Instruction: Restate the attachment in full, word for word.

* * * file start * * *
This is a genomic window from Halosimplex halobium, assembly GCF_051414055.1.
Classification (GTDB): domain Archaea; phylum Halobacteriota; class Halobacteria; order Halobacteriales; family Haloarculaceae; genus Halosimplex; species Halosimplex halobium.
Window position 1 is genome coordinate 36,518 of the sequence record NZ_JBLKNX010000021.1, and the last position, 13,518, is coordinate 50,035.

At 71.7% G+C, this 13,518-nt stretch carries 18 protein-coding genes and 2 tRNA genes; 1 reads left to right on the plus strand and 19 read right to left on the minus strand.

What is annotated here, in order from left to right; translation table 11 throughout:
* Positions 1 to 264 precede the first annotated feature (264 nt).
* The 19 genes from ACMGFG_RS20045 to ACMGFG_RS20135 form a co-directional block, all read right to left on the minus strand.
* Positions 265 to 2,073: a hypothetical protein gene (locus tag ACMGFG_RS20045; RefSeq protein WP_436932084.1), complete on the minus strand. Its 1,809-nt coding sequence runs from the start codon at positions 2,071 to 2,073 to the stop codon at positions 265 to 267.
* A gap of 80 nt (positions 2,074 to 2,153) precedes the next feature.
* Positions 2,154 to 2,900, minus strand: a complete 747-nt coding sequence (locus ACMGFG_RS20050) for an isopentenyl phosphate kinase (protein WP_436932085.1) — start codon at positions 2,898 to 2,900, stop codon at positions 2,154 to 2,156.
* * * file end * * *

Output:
This is a genomic window from Halosimplex halobium, assembly GCF_051414055.1.
Classification (GTDB): domain Archaea; phylum Halobacteriota; class Halobacteria; order Halobacteriales; family Haloarculaceae; genus Halosimplex; species Halosimplex halobium.
Window position 1 is genome coordinate 36,518 of the sequence record NZ_JBLKNX010000021.1, and the last position, 13,518, is coordinate 50,035.

At 71.7% G+C, this 13,518-nt stretch carries 18 protein-coding genes and 2 tRNA genes; 1 reads left to right on the plus strand and 19 read right to left on the minus strand.

What is annotated here, in order from left to right; translation table 11 throughout:
* Positions 1 to 264 precede the first annotated feature (264 nt).
* The 19 genes from ACMGFG_RS20045 to ACMGFG_RS20135 form a co-directional block, all read right to left on the minus strand.
* Positions 265 to 2,073: a hypothetical protein gene (locus tag ACMGFG_RS20045; RefSeq protein WP_436932084.1), complete on the minus strand. Its 1,809-nt coding sequence runs from the start codon at positions 2,071 to 2,073 to the stop codon at positions 265 to 267.
* A gap of 80 nt (positions 2,074 to 2,153) precedes the next feature.
* Positions 2,154 to 2,900, minus strand: a complete 747-nt coding sequence (locus ACMGFG_RS20050) for an isopentenyl phosphate kinase (protein WP_436932085.1) — start codon at positions 2,898 to 2,900, stop codon at positions 2,154 to 2,156.